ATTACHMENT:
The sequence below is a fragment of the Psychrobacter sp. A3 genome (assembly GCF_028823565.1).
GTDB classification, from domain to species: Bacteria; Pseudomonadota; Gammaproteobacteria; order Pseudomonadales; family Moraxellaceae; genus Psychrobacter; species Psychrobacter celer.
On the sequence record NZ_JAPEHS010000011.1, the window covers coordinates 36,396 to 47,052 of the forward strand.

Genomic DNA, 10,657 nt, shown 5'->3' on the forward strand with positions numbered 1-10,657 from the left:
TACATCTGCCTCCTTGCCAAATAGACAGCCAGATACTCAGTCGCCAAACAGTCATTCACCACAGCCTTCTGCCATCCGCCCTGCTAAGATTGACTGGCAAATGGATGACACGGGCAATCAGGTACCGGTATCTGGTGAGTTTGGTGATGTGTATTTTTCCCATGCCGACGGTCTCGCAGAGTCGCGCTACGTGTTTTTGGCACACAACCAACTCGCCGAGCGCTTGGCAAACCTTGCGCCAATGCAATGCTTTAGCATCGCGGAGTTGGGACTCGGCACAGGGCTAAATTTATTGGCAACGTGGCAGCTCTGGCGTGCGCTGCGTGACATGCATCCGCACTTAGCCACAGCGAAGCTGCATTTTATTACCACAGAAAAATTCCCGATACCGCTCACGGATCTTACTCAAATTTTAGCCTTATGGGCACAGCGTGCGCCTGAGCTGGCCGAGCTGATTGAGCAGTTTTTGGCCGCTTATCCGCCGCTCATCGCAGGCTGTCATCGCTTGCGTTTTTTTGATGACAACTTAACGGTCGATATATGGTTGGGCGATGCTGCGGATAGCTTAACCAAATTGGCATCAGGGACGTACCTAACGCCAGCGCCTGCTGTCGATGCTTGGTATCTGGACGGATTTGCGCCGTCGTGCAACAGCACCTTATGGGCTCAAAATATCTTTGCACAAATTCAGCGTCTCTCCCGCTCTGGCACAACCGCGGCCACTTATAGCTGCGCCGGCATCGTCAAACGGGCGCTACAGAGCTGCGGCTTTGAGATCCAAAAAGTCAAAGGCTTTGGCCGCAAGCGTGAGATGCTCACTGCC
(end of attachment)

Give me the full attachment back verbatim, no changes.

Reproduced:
The sequence below is a fragment of the Psychrobacter sp. A3 genome (assembly GCF_028823565.1).
GTDB classification, from domain to species: Bacteria; Pseudomonadota; Gammaproteobacteria; order Pseudomonadales; family Moraxellaceae; genus Psychrobacter; species Psychrobacter celer.
On the sequence record NZ_JAPEHS010000011.1, the window covers coordinates 36,396 to 47,052 of the forward strand.

Genomic DNA, 10,657 nt, shown 5'->3' on the forward strand with positions numbered 1-10,657 from the left:
TACATCTGCCTCCTTGCCAAATAGACAGCCAGATACTCAGTCGCCAAACAGTCATTCACCACAGCCTTCTGCCATCCGCCCTGCTAAGATTGACTGGCAAATGGATGACACGGGCAATCAGGTACCGGTATCTGGTGAGTTTGGTGATGTGTATTTTTCCCATGCCGACGGTCTCGCAGAGTCGCGCTACGTGTTTTTGGCACACAACCAACTCGCCGAGCGCTTGGCAAACCTTGCGCCAATGCAATGCTTTAGCATCGCGGAGTTGGGACTCGGCACAGGGCTAAATTTATTGGCAACGTGGCAGCTCTGGCGTGCGCTGCGTGACATGCATCCGCACTTAGCCACAGCGAAGCTGCATTTTATTACCACAGAAAAATTCCCGATACCGCTCACGGATCTTACTCAAATTTTAGCCTTATGGGCACAGCGTGCGCCTGAGCTGGCCGAGCTGATTGAGCAGTTTTTGGCCGCTTATCCGCCGCTCATCGCAGGCTGTCATCGCTTGCGTTTTTTTGATGACAACTTAACGGTCGATATATGGTTGGGCGATGCTGCGGATAGCTTAACCAAATTGGCATCAGGGACGTACCTAACGCCAGCGCCTGCTGTCGATGCTTGGTATCTGGACGGATTTGCGCCGTCGTGCAACAGCACCTTATGGGCTCAAAATATCTTTGCACAAATTCAGCGTCTCTCCCGCTCTGGCACAACCGCGGCCACTTATAGCTGCGCCGGCATCGTCAAACGGGCGCTACAGAGCTGCGGCTTTGAGATCCAAAAAGTCAAAGGCTTTGGCCGCAAGCGTGAGATGCTCACTGCC